That is begging the question. To determine "the circumstances under which they are properly respected" you first have to determine what "they" are.

I have framed the issue as a very clear matter of principle in two distinct ways:

Looking at the innocent's rights:

1. Does an individual have a right to use force in retaliation against another individual who has initiated force against him? Yes/No

2. Does the existence of government void an individual's rights in any way? Yes/No

Looking at the criminal's rights:

A. Does a criminal have a right to keep stolen property? Yes/No

B. Are any rights violated when stolen property is retrieved by the threat of force or the use of non-lethal force? Yes/No

That is all there really is to it.

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That is begging the question. To determine "the circumstances under which they are properly respected" you first have to determine what "they" are.

I have framed the issue as a very clear matter of principle in two distinct ways:

Looking at the innocent's rights:

1. Does an individual have a right to use force in retaliation against another individual who has initiated force against him? Yes/No

2. Does the existence of government void an individual's rights in any way? Yes/No

Looking at the criminal's rights:

A. Does a criminal have a right to keep stolen property? Yes/No

B. Are any rights violated when stolen property is retrieved by the threat of force or the use of non-lethal force? Yes/No

That is all there really is to it.

I don't think that is all there really is to it. Your propositions are flawed because they have been detached from the proper context. Asking "Does an individual have a right to use force in retaliation against another individual who has initiated force against him?" the way you are asking it is like asking "Does an individual deserve to be happy?"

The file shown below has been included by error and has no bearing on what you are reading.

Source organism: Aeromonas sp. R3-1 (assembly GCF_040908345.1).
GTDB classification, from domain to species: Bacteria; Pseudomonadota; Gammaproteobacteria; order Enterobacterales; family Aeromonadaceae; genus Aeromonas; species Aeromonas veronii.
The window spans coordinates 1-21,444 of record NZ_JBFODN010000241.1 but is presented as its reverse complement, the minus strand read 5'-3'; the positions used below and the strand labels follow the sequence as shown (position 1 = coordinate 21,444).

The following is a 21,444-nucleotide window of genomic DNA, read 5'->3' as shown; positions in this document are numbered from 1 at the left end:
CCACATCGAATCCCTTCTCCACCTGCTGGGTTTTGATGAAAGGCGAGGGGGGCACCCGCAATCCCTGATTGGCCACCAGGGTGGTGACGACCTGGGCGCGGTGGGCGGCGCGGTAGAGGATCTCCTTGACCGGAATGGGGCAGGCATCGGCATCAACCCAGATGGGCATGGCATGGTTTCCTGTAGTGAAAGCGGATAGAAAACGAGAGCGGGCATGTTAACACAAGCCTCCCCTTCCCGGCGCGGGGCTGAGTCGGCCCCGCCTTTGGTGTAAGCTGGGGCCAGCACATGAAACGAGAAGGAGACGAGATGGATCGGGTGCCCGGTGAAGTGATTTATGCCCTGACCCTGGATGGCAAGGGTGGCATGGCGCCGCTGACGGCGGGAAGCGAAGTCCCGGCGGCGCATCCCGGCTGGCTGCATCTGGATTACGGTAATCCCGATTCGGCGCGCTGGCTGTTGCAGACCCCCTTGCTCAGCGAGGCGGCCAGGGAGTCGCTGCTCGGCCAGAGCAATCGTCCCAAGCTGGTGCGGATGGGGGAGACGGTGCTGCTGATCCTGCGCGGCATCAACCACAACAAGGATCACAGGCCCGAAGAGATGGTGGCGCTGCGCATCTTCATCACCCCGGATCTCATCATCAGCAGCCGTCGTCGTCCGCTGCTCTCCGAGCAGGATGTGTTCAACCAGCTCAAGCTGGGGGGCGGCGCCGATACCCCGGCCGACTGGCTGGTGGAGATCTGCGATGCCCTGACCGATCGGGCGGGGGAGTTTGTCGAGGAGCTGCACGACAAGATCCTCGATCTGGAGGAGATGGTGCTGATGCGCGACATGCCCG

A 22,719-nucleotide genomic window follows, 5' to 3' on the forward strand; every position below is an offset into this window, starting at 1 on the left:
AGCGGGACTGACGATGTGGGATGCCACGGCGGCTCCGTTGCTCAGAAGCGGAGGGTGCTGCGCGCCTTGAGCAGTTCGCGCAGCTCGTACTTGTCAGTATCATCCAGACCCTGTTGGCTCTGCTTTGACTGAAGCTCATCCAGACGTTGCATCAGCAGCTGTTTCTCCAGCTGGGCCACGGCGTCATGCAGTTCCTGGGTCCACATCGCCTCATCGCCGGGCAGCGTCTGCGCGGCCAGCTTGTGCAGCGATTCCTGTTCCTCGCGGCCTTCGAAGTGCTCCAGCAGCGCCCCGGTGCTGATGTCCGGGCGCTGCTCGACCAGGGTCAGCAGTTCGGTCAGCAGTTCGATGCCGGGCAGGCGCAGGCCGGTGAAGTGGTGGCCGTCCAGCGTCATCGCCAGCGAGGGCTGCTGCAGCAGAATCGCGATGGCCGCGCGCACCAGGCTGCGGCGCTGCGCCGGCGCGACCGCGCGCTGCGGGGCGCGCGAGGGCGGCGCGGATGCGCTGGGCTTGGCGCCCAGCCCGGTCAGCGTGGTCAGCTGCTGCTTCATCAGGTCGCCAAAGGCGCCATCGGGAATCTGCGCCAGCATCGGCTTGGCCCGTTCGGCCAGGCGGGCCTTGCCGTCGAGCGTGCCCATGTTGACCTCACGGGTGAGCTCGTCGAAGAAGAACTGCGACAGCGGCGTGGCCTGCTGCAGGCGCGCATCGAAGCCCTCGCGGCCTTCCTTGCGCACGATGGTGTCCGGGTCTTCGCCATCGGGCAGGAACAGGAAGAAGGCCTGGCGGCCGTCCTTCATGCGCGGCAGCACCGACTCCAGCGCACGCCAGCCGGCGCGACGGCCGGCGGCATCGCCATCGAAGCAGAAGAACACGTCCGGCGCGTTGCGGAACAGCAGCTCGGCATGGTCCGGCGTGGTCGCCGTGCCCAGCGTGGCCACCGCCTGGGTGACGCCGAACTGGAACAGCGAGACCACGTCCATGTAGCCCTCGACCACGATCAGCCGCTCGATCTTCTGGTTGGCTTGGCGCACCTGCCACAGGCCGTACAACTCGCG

Context absolutely matters. I'm pressing this argument because you previously tried to argue that the objective judgment of an individual was all that mattered in terms of the use of retaliatory force in protection of rights, and that that judgment needn't be subordinated to a government's. That's where you're wrong.

An individual deserves to be happy... inasmuch as they can actually obtain happiness - yes, they would then have every right to be happy. An individual has a right to his property and person against the use of initiatory force by others... yes, that doesn't require a government to be valid. But does an individual have a right to use force in retaliation? No, not if its illegal and against the prescription of government.

There are two alternatives: the use of force is subject to objective rules instituted by a government, or it's a free for all. In some sense, the first is a free for all, but proper consequences and standards are established to lessen anarchy.

There is no right to the use of force. The use of force can or cannot properly be employed for the protection of rights. Depending on the context, rights inform what the most proper use of force will be. In anarchy, your individual objective judgment is a sufficient means of determining just action. When rational people interact with each other, and reasonably can institute some form of government, they ethically must. That government is what determines the proper use of force in defense of rights. This 'government' could be anything from a 'Merchants' Code of Honor' to a constitution. The latter is more proper.

As to the use of force - there is no such pure concept as 'retaliatory force'. It is an abstraction. There is: shooting someone in the heart with a bullet, punching someone in the face, tearing an item from someone's arms, sneaking into someone's house and stealing something, destroying someone's property, and so forth. There is no blanket 'right' to use any or each of these tactics 'in retaliation'.

Use of force implies automatically an action. That action may or may not be proper. Should someone be shot for robbing a bank? If it's 1885, they have $15,000, will be untraceable once they leave town, you're the U.S. Marshall, and all that stands between the depositors' and their earned wealth is your bullet... Well, if your savings means eating or drinking, living or dying in a desert boomtown, then you'd say yes. If it's just a new iPod you're losing, then no. That's why voting and 'society' and the legislative process determine the proper use of force. Otherwise, why couldn't the thief be killed because, well darn, the Marshall is supposed to protect that money, and he's pissed today.